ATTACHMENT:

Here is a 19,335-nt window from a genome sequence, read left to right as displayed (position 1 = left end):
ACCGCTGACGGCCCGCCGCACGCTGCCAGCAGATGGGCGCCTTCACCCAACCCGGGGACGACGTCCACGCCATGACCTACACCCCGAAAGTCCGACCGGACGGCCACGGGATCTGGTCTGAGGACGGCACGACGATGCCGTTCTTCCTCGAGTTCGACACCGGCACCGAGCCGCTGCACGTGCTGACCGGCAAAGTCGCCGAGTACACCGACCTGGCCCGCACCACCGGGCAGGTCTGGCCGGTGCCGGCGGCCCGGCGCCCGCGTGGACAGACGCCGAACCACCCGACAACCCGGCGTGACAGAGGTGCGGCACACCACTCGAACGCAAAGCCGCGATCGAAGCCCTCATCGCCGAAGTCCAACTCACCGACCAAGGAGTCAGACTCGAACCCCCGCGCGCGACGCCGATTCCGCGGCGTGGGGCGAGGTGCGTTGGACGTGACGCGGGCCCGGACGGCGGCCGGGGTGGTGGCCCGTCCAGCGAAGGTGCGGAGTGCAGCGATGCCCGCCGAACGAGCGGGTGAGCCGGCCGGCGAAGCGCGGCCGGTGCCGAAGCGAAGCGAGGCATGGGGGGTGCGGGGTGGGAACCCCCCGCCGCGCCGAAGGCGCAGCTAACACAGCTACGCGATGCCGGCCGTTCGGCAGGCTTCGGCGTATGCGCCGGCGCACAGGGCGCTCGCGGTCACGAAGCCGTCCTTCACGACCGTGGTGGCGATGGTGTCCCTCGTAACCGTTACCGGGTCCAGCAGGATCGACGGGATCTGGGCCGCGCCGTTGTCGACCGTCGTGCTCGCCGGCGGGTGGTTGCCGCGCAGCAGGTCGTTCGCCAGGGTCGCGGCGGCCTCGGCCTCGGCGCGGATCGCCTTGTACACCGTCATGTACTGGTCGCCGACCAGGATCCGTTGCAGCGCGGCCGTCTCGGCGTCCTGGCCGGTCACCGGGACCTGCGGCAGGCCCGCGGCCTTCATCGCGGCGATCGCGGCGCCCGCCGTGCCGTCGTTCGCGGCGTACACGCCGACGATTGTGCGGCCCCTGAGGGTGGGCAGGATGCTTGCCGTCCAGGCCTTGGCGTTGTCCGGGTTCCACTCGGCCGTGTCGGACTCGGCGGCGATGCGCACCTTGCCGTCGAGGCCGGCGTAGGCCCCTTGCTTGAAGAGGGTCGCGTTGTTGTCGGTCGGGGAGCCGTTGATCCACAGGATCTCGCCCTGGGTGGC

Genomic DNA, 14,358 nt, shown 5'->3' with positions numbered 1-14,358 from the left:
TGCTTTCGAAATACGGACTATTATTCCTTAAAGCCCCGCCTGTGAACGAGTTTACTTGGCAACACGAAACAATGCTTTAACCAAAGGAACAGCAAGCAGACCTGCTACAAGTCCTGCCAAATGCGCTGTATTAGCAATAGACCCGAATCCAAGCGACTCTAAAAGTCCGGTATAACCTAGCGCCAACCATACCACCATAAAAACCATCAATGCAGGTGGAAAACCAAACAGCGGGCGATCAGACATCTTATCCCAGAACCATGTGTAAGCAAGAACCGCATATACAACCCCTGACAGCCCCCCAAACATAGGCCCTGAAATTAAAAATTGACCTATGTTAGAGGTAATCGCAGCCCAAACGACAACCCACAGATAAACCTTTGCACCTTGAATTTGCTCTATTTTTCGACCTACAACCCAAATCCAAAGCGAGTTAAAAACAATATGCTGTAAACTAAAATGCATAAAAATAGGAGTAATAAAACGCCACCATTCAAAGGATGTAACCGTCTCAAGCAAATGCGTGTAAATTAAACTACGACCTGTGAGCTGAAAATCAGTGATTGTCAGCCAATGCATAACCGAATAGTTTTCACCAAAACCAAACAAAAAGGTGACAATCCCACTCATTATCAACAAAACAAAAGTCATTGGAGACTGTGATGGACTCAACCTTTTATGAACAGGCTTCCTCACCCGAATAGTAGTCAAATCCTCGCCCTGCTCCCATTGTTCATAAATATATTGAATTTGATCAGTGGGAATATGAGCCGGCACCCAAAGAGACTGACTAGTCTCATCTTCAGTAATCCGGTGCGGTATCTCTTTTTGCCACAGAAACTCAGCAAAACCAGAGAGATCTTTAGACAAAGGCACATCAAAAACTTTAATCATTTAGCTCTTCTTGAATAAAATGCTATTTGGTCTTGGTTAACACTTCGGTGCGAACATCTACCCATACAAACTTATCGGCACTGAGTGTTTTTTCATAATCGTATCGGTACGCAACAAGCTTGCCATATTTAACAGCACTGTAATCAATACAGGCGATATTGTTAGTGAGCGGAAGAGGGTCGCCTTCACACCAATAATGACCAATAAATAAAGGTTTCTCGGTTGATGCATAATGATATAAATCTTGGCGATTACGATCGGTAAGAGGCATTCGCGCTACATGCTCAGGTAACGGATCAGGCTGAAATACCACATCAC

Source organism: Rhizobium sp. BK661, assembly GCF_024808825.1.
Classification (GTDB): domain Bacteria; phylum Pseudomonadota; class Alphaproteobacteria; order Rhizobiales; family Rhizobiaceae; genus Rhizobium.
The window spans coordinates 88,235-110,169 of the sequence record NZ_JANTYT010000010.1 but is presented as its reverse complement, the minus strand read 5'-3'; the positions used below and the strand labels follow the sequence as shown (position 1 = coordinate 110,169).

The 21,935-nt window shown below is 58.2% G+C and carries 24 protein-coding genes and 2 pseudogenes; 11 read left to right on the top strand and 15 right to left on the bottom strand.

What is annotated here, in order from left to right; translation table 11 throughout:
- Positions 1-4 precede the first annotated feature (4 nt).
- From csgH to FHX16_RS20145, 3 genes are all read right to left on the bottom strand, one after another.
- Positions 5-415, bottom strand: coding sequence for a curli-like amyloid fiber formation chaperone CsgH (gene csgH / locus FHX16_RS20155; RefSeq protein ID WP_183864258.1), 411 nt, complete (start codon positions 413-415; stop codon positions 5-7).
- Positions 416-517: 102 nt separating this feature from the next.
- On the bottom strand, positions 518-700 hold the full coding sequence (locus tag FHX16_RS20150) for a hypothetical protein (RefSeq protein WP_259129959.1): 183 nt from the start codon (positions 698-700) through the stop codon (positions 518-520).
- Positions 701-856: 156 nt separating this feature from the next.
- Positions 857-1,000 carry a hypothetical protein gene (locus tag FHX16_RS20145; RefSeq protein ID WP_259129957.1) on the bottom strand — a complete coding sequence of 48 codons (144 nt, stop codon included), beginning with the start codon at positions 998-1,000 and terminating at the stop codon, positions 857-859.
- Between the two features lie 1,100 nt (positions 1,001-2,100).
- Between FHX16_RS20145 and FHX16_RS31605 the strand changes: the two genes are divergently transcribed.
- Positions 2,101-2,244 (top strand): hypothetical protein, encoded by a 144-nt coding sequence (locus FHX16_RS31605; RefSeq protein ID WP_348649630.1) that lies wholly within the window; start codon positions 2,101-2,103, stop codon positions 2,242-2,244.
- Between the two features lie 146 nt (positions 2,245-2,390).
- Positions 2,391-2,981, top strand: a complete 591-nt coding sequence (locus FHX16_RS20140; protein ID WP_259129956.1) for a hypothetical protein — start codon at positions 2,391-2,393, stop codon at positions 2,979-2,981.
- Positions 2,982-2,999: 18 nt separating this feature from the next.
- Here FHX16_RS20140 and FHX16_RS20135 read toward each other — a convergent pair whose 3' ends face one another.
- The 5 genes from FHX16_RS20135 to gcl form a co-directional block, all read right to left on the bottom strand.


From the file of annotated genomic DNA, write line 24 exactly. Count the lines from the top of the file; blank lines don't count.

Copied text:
- The 5 genes from FHX16_RS20135 to gcl form a co-directional block, all read right to left on the bottom strand.